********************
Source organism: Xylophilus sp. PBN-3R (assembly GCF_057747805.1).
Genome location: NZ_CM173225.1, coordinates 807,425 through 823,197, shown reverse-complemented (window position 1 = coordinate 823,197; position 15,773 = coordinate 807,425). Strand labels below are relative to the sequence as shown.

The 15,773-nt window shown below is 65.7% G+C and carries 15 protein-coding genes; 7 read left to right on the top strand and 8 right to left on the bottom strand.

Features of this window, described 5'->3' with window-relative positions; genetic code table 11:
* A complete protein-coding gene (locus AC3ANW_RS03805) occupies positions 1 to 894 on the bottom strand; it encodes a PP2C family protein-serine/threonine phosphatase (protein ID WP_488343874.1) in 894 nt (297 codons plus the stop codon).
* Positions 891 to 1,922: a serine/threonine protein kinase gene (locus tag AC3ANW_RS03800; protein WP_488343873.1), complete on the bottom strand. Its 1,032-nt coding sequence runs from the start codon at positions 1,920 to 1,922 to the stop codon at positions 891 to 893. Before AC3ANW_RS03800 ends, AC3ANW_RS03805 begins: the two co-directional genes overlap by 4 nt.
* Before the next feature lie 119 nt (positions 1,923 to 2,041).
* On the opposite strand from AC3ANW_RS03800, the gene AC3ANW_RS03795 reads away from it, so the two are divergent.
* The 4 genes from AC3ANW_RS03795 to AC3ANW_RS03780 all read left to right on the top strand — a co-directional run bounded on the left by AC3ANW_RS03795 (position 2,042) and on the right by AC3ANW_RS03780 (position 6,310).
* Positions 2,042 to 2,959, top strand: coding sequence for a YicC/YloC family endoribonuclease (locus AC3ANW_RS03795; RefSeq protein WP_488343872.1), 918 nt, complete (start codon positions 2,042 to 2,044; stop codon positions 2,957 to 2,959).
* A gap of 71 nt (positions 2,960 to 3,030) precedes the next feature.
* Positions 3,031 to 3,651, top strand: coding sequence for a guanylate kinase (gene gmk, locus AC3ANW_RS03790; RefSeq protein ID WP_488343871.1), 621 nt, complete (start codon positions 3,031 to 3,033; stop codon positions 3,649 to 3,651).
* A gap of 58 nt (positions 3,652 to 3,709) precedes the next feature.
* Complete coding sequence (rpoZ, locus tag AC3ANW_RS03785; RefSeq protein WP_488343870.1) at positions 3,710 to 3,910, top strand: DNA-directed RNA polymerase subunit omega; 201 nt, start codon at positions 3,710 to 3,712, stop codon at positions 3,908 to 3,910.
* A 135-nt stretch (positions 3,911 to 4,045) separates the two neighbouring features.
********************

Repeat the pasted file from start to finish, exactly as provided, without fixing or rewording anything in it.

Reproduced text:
Source organism: Xylophilus sp. PBN-3R (assembly GCF_057747805.1).
Genome location: NZ_CM173225.1, coordinates 807,425 through 823,197, shown reverse-complemented (window position 1 = coordinate 823,197; position 15,773 = coordinate 807,425). Strand labels below are relative to the sequence as shown.

The 15,773-nt window shown below is 65.7% G+C and carries 15 protein-coding genes; 7 read left to right on the top strand and 8 right to left on the bottom strand.

Features of this window, described 5'->3' with window-relative positions; genetic code table 11:
* A complete protein-coding gene (locus AC3ANW_RS03805) occupies positions 1 to 894 on the bottom strand; it encodes a PP2C family protein-serine/threonine phosphatase (protein ID WP_488343874.1) in 894 nt (297 codons plus the stop codon).
* Positions 891 to 1,922: a serine/threonine protein kinase gene (locus tag AC3ANW_RS03800; protein WP_488343873.1), complete on the bottom strand. Its 1,032-nt coding sequence runs from the start codon at positions 1,920 to 1,922 to the stop codon at positions 891 to 893. Before AC3ANW_RS03800 ends, AC3ANW_RS03805 begins: the two co-directional genes overlap by 4 nt.
* Before the next feature lie 119 nt (positions 1,923 to 2,041).
* On the opposite strand from AC3ANW_RS03800, the gene AC3ANW_RS03795 reads away from it, so the two are divergent.
* The 4 genes from AC3ANW_RS03795 to AC3ANW_RS03780 all read left to right on the top strand — a co-directional run bounded on the left by AC3ANW_RS03795 (position 2,042) and on the right by AC3ANW_RS03780 (position 6,310).
* Positions 2,042 to 2,959, top strand: coding sequence for a YicC/YloC family endoribonuclease (locus AC3ANW_RS03795; RefSeq protein WP_488343872.1), 918 nt, complete (start codon positions 2,042 to 2,044; stop codon positions 2,957 to 2,959).
* A gap of 71 nt (positions 2,960 to 3,030) precedes the next feature.
* Positions 3,031 to 3,651, top strand: coding sequence for a guanylate kinase (gene gmk, locus AC3ANW_RS03790; RefSeq protein ID WP_488343871.1), 621 nt, complete (start codon positions 3,031 to 3,033; stop codon positions 3,649 to 3,651).
* A gap of 58 nt (positions 3,652 to 3,709) precedes the next feature.
* Complete coding sequence (rpoZ, locus tag AC3ANW_RS03785; RefSeq protein WP_488343870.1) at positions 3,710 to 3,910, top strand: DNA-directed RNA polymerase subunit omega; 201 nt, start codon at positions 3,710 to 3,712, stop codon at positions 3,908 to 3,910.
* A 135-nt stretch (positions 3,911 to 4,045) separates the two neighbouring features.